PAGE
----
TBTFs Remain Immune From Reform, There Is "No Way To Break Them Up" When Need Arises

When (not if) the need arises to dismantle the TBTFs, full of noncashflow producing loans, the next time around we have a Flashiest Crash, we will have no way to do so, despite the widely propagandized Obama FinReg reform. These are the words of Obama's right shoulder man Paul Volcker, who on William Isaac's program earlier noted that proposed legislation is "not going to prevent the top five banks from being saved." In that sense, the primary goal of Obama's attempt to overhaul financial regulations: the prevention of taxpayer bailouts when banks implode, is a miserable failure, yet it will not stop countless hours of self-congratulatory, teleprompterized appearances by the president, the Congressman from Fannie Mae and the Senator from Countrywide. In other news, the bankers win again, and nothing changes. Next up: how to get bank leverage to 100x all over again, without alerting the general public that next (if not this) year's bonuses will be once again fully funded by the US middle class.

Huff Po's Shahien Nasiripour brings us some more on this much under-reported scandal, whose outcome, unfortunately, was self-evident from the very beginning:

Former Federal Reserve Chairman Paul Volcker believes the centerpiece of the administration's effort to end Too Big To Fail -- the perception that the nation's largest banks will always be bailed out when in trouble -- will not actually apply to megabanks.

In a September 2009 speech on Wall Street, President Barack Obama said that the administration's preferred way to dismantle failing systemically-important firms is a new "resolution authority" outside the normal bankruptcy process. The authority, which would enable regulators to wind down failing financial behemoths, "is intended to put an end to the idea that some firms are 'too big to fail,'" Obama said.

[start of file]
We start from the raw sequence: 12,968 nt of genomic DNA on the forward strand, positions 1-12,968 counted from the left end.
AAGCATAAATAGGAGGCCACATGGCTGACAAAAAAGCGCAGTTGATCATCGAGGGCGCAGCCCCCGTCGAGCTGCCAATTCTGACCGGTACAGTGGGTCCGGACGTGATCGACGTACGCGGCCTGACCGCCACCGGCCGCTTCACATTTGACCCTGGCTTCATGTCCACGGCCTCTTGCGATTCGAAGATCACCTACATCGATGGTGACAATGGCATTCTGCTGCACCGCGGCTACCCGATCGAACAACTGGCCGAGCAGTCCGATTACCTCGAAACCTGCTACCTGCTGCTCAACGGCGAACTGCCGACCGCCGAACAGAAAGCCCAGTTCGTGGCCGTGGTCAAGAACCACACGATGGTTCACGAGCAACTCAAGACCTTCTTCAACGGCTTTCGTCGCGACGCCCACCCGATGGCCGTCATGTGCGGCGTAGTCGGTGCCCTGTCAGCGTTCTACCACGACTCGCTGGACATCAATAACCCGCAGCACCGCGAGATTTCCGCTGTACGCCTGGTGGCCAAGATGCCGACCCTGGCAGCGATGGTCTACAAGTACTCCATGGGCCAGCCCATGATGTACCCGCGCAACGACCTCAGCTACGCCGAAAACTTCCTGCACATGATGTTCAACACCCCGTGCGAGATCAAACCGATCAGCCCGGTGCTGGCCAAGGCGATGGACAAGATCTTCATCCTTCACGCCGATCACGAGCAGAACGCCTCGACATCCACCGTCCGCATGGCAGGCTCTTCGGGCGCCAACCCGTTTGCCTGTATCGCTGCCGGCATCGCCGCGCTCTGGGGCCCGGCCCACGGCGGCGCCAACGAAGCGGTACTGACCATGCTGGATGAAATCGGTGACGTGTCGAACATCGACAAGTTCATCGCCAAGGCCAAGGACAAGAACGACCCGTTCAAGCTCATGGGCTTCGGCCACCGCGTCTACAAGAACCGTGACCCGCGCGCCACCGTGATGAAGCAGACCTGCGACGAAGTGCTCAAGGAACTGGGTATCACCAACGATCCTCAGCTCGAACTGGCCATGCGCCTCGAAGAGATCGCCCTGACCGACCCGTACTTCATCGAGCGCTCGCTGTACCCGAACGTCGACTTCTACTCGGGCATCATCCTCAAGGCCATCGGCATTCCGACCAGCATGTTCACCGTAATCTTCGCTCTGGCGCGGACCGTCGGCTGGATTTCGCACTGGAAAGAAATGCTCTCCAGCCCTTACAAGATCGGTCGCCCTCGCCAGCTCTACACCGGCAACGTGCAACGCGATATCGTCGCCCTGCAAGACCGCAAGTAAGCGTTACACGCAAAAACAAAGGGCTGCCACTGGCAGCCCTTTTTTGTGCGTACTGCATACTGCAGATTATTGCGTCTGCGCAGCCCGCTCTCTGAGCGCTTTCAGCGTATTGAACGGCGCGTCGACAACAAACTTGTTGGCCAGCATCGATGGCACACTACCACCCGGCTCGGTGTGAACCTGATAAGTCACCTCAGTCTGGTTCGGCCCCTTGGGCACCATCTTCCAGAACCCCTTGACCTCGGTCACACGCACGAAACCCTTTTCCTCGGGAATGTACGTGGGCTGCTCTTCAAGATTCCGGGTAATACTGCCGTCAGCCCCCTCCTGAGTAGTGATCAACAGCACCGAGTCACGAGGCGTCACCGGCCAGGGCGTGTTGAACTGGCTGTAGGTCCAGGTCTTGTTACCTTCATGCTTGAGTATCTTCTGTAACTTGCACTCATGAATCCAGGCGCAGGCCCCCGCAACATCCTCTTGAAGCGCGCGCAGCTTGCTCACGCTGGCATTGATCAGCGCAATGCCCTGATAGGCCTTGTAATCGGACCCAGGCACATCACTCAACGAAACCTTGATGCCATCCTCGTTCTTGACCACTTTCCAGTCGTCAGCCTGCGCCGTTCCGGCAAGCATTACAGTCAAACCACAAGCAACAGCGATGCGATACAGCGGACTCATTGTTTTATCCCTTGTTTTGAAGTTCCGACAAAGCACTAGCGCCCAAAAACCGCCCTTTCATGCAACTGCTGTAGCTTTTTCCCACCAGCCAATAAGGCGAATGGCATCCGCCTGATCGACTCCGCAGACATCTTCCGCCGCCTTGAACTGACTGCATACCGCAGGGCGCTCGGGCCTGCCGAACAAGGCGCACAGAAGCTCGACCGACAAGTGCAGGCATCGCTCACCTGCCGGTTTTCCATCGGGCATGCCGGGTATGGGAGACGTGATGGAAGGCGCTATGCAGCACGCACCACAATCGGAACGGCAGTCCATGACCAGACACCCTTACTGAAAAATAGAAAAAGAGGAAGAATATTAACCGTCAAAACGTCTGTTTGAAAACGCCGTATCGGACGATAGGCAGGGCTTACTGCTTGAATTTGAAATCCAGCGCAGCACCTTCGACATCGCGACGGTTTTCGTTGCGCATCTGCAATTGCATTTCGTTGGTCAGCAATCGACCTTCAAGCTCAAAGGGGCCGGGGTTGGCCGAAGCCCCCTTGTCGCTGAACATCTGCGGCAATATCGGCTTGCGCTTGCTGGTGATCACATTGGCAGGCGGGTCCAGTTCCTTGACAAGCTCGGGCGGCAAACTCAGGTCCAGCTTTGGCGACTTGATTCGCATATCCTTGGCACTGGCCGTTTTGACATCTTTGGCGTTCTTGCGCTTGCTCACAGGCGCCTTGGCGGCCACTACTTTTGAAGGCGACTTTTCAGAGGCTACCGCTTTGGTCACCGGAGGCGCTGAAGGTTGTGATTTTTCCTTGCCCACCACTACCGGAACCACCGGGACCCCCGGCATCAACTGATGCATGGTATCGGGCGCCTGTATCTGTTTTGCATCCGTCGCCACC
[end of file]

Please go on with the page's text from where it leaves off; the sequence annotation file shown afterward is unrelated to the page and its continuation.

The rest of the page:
His top economic adviser, Lawrence Summers, has said that ending Too Big To Fail is the administration's "central objective" in reforming the financial system, and that resolution authority is the "most crucial" part of that plan.

But on Monday, during a discussion on CNBC, Volcker, the head of Obama's Economic Recovery Advisory Board, said the proposed authority is a "workable proposition for anything short of these biggest banks."

According to Volcker, it isn't "workable" for the nation's megabanks.

As reported previously on Zero Hedge, dissent to the theatrical farce currently being peddled by Washington's most corrupt, has come from the very heart of the mafia syndicate itself: Dallas Fed's Fisher and Kansas Fed's Hoenig "argue that it doesn't end TBTF because it lacks a credible threat that policymakers won't step in with a bailout when a megabank faces failure."

Another perspective comes from William Isaac who said pervioust that "we have five banks that control over 50 percent of the banking system. No government can allow very large banks that control over half the financial system to go down."

Which means, dear taxpayers, that of the roughly 40% in taxes you paid last year, and this year, within 24 months at most, at least 50% of that amount will once again go to fund the compensation packages of the Blankfeins of the world. Incidentally, we wonder how long before Goldman pulls the plug by demand massive collateral from such counterparty institutions as the Illinois Teachers Retirement System, which we discussed yesterday.

That leaves taxpayer-financed bailouts as the only option to deal with failing systemically-important firms.

Such firms -- which many observers believe to be Bank of America, JPMorgan Chase, Citigroup, Wells Fargo, Goldman Sachs and Morgan Stanley, among others -- enjoy the support of an implicit government backstop. This allows them to issue debt at a lower cost than their competitors because their creditors credibly believe that they'll be bailed out should times get rough. Collectively, the firms save billions of dollars a year thanks to this implicit government guarantee.

And still, these banks are public companies with freely traded stock, when effectively they continue to be proxies of the government with infinite backing via the Discount Window and other FRBNY perpetual lifelines.

The sad thing is all this will only end one way: with the massive, unprecedented collapse of America's, and the entire world's, financial system, and an ensuing revolution. FinReg reform could have been true to its name, and truly reformed financial regulation, instead of ingraining the status quo even deeper. They failed, and all of America will pay for their greed, corruption, and stupidity.